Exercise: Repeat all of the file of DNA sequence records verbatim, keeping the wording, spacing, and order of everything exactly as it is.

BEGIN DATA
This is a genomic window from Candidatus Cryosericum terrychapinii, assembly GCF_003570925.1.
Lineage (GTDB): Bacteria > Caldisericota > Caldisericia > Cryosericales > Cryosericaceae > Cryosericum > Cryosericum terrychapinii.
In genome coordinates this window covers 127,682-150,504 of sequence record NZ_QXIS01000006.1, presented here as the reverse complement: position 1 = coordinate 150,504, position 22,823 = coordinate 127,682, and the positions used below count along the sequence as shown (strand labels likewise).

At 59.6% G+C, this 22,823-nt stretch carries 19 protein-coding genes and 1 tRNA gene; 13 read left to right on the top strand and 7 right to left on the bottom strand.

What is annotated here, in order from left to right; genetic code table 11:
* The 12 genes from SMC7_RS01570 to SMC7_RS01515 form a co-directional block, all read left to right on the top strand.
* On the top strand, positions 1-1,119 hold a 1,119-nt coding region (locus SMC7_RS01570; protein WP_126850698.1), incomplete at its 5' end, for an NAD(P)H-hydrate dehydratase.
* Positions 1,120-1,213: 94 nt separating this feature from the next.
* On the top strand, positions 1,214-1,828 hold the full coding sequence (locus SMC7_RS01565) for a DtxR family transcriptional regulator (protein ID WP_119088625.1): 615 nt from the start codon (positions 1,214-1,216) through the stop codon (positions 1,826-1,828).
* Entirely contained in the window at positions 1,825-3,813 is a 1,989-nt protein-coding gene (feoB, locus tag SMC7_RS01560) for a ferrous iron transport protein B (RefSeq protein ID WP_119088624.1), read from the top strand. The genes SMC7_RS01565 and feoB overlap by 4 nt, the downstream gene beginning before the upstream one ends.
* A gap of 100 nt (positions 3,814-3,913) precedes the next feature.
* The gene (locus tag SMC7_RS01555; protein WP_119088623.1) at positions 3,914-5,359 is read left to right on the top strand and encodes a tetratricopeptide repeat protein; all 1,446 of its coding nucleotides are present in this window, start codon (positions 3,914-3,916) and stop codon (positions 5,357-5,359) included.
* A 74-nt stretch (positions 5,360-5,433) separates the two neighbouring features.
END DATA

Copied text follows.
This is a genomic window from Candidatus Cryosericum terrychapinii, assembly GCF_003570925.1.
Lineage (GTDB): Bacteria > Caldisericota > Caldisericia > Cryosericales > Cryosericaceae > Cryosericum > Cryosericum terrychapinii.
In genome coordinates this window covers 127,682-150,504 of sequence record NZ_QXIS01000006.1, presented here as the reverse complement: position 1 = coordinate 150,504, position 22,823 = coordinate 127,682, and the positions used below count along the sequence as shown (strand labels likewise).

At 59.6% G+C, this 22,823-nt stretch carries 19 protein-coding genes and 1 tRNA gene; 13 read left to right on the top strand and 7 right to left on the bottom strand.

What is annotated here, in order from left to right; genetic code table 11:
* The 12 genes from SMC7_RS01570 to SMC7_RS01515 form a co-directional block, all read left to right on the top strand.
* On the top strand, positions 1-1,119 hold a 1,119-nt coding region (locus SMC7_RS01570; protein WP_126850698.1), incomplete at its 5' end, for an NAD(P)H-hydrate dehydratase.
* Positions 1,120-1,213: 94 nt separating this feature from the next.
* On the top strand, positions 1,214-1,828 hold the full coding sequence (locus SMC7_RS01565) for a DtxR family transcriptional regulator (protein ID WP_119088625.1): 615 nt from the start codon (positions 1,214-1,216) through the stop codon (positions 1,826-1,828).
* Entirely contained in the window at positions 1,825-3,813 is a 1,989-nt protein-coding gene (feoB, locus tag SMC7_RS01560) for a ferrous iron transport protein B (RefSeq protein ID WP_119088624.1), read from the top strand. The genes SMC7_RS01565 and feoB overlap by 4 nt, the downstream gene beginning before the upstream one ends.
* A gap of 100 nt (positions 3,814-3,913) precedes the next feature.
* The gene (locus tag SMC7_RS01555; protein WP_119088623.1) at positions 3,914-5,359 is read left to right on the top strand and encodes a tetratricopeptide repeat protein; all 1,446 of its coding nucleotides are present in this window, start codon (positions 3,914-3,916) and stop codon (positions 5,357-5,359) included.
* A 74-nt stretch (positions 5,360-5,433) separates the two neighbouring features.